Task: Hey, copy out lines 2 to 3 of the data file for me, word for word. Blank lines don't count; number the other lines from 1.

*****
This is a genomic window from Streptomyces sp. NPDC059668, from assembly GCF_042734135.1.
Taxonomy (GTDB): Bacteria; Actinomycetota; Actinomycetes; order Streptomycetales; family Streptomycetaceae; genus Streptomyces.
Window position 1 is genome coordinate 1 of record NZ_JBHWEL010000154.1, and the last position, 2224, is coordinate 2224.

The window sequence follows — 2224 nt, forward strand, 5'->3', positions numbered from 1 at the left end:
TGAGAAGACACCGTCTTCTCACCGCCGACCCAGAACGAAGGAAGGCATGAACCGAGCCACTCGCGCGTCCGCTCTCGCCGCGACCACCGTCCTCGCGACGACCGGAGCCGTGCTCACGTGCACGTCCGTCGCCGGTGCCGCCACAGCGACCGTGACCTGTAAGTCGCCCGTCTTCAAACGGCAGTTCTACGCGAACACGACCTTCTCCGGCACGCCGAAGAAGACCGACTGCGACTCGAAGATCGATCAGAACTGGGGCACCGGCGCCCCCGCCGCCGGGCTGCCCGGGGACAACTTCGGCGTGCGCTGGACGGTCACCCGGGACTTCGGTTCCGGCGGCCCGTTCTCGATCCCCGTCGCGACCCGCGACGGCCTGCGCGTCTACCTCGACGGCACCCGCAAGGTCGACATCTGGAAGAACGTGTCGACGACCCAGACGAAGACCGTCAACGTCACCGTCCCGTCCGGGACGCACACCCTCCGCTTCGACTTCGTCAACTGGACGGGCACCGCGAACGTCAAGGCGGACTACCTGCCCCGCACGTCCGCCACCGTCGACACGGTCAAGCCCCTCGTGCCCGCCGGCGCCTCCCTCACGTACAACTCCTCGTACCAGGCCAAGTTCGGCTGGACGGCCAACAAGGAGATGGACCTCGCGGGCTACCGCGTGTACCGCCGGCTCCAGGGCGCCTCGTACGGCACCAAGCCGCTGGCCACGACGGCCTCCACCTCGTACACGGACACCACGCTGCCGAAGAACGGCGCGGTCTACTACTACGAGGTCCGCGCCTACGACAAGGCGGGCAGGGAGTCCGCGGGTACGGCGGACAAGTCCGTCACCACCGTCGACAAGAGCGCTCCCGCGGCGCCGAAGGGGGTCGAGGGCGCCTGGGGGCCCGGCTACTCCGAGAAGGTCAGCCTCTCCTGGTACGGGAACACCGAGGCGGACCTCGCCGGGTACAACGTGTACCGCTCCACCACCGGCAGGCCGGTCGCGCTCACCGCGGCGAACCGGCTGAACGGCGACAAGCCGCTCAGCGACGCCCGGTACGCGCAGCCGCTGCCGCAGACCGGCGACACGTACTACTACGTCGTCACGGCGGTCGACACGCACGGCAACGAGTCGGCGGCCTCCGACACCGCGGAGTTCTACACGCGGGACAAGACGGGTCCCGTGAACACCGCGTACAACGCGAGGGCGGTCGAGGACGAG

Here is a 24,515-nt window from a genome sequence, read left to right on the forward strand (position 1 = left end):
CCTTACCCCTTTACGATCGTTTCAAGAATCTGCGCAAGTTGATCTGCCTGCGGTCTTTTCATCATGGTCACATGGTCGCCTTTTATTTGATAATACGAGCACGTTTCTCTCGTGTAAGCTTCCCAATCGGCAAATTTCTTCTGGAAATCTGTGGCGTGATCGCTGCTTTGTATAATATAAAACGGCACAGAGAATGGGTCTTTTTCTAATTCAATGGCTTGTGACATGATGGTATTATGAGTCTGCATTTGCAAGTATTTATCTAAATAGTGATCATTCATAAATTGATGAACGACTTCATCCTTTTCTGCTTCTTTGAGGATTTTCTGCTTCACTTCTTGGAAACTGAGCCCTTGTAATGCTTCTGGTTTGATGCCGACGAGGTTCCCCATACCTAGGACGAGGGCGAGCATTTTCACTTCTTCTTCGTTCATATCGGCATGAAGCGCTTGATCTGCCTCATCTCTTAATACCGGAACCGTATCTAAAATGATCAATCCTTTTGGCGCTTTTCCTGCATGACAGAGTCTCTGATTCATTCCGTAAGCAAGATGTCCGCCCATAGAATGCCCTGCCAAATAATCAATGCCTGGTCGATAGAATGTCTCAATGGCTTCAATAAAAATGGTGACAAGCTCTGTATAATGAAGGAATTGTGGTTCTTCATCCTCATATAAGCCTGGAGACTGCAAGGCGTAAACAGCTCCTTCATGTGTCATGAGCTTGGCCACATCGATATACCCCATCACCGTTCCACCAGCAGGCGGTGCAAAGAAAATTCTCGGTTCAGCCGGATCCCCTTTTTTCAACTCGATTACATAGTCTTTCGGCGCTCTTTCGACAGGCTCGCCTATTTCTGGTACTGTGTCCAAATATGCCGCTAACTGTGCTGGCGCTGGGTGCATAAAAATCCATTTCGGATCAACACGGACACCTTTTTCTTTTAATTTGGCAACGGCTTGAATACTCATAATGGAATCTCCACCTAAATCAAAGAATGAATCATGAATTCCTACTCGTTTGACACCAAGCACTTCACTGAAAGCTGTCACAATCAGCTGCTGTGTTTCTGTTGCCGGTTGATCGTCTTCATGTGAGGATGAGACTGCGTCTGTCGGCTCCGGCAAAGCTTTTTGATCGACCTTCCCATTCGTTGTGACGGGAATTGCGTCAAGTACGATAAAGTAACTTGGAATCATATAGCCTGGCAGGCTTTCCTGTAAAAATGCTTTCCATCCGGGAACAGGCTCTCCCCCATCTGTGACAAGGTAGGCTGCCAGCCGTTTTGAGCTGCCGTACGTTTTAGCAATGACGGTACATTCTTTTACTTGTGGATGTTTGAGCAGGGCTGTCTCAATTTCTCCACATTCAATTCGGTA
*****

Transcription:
Taxonomy (GTDB): Bacteria; Actinomycetota; Actinomycetes; order Streptomycetales; family Streptomycetaceae; genus Streptomyces.
Window position 1 is genome coordinate 1 of record NZ_JBHWEL010000154.1, and the last position, 2224, is coordinate 2224.